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Old 11-11-2010, 03:00 PM   #1
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Drywall question- patching walls of 2 thicknesses

Doing some modifications to my house I've never drywalled before short of some spackling but I'm good with my hands

I forgot to take pics today but figured the knowledeable here would give me some ideas, so I'll try to describe in words.

The house has wall board, layered with mortar ontop and then skimcoated with plaster, so it's pretty thick, just over 3/4" on some walls, and closer to 1/2" and 5/8" on others which brings me to my problem.
I tore down some partition walls in my house so now have to patch where was torn down. At one of these patch areas the walls to be joined one is slightly thicker than the other. The difference is approx 3/8" in thickness. I don't care if it's perfect but it should look half way decent so I'm wondering what's the best way to go about doing this. I'm using 5/8" sheetrock to fill in the space- and the space is 40" wide because I cut down so I could make an in the wall shelf. I plan on trimming out the wall shelf with trim that was used from a door frame a wall that was taken down.

There are some challengers- I have a 4 gang electrical box for switches there right at where the uneven walls meet, so any kind of taper would likely be seen against the relatively wide wall plate cover.

Option 1: I would shim out the "patch" drywall sheet 3/8". I made some shims last night and did some test fitting- it looked good BUT I am worried this will affect the wall shelf trim (with one side being flush and the other having a slight gap) unless the sheetrock flexes enough to conform. And 5/8" doesn't seem to flex too much and even then it may crack later.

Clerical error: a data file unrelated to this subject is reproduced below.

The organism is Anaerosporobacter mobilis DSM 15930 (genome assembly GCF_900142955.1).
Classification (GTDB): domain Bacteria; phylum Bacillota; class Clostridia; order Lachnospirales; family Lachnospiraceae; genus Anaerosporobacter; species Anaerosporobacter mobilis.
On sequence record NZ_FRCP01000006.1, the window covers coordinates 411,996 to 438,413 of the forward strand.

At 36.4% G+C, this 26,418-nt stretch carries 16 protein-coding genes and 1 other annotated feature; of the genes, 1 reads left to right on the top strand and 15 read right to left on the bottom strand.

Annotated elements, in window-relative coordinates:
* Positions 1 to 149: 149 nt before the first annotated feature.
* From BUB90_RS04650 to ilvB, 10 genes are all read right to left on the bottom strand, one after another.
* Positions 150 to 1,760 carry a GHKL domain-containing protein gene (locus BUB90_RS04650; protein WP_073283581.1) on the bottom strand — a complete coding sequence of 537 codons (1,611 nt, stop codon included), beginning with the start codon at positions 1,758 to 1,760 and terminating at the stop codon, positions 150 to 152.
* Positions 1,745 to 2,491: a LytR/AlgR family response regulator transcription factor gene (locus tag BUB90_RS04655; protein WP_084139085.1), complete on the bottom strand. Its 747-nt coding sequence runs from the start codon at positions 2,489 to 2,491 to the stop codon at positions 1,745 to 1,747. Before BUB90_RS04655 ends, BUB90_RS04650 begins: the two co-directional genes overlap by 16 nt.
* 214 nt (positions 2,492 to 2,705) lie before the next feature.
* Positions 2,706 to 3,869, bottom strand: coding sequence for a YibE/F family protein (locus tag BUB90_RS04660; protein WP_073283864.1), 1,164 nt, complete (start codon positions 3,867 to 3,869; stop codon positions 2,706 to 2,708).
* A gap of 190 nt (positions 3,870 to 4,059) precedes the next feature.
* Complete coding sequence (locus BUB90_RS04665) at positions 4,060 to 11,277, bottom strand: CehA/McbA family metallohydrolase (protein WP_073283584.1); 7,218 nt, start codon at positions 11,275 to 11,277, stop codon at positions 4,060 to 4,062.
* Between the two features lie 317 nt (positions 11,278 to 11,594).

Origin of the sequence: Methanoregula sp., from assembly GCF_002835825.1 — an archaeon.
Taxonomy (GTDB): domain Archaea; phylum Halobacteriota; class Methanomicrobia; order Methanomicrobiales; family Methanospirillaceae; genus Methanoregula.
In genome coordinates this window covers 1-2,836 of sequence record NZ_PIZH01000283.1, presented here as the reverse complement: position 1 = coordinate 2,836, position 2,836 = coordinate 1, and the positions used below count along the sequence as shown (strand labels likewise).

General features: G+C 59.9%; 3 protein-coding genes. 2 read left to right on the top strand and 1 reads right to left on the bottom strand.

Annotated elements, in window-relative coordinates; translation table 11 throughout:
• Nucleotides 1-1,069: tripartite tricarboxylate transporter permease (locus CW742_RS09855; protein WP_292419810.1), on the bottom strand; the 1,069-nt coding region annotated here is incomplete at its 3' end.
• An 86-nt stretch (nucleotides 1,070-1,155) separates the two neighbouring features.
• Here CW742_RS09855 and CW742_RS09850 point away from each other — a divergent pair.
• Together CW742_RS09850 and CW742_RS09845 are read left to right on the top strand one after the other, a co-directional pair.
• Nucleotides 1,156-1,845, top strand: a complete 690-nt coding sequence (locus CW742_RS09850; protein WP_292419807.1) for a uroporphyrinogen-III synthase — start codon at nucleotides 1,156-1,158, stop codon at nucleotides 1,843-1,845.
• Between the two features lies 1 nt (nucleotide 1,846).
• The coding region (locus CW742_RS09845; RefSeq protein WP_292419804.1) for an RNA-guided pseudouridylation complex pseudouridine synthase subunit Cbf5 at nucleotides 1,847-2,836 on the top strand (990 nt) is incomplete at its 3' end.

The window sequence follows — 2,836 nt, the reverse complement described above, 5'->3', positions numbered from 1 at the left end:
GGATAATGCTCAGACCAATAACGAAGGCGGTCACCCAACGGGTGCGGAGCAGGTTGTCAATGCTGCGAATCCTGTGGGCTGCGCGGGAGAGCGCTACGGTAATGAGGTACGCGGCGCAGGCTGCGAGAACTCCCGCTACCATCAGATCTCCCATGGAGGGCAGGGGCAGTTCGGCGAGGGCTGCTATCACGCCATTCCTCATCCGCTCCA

Option 2: Put in the sheetrock flat without the shims, sand down as much as I can on the "higher" wall and fill it in and taper the seam as best as possible with tape and setting type compound. The shelf trim will then be flat. BUT- sanding will only get me a little bit of skimcoat off the wall as the mortar is basically sand and stones and will not sand down, and the 4 gang light switch will show any kind of taper pretty easily.

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Old 11-12-2010, 01:26 PM   #2
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sounds like a doozy. my first thought was a mudded taper which is easy, but no good for the electrical issue, and you'll wind up tapering a long ways to take out 3/8".

my suggestions:

1) move the electrical and mud the taper

2) remove more wall on the prouder side, in other words begin the taper further back. then the box should be fine

3) add more wall on the shy side. like a piece of 3/8" sheetrock. if it's a short wall, i would definitely go this route.

good luck.
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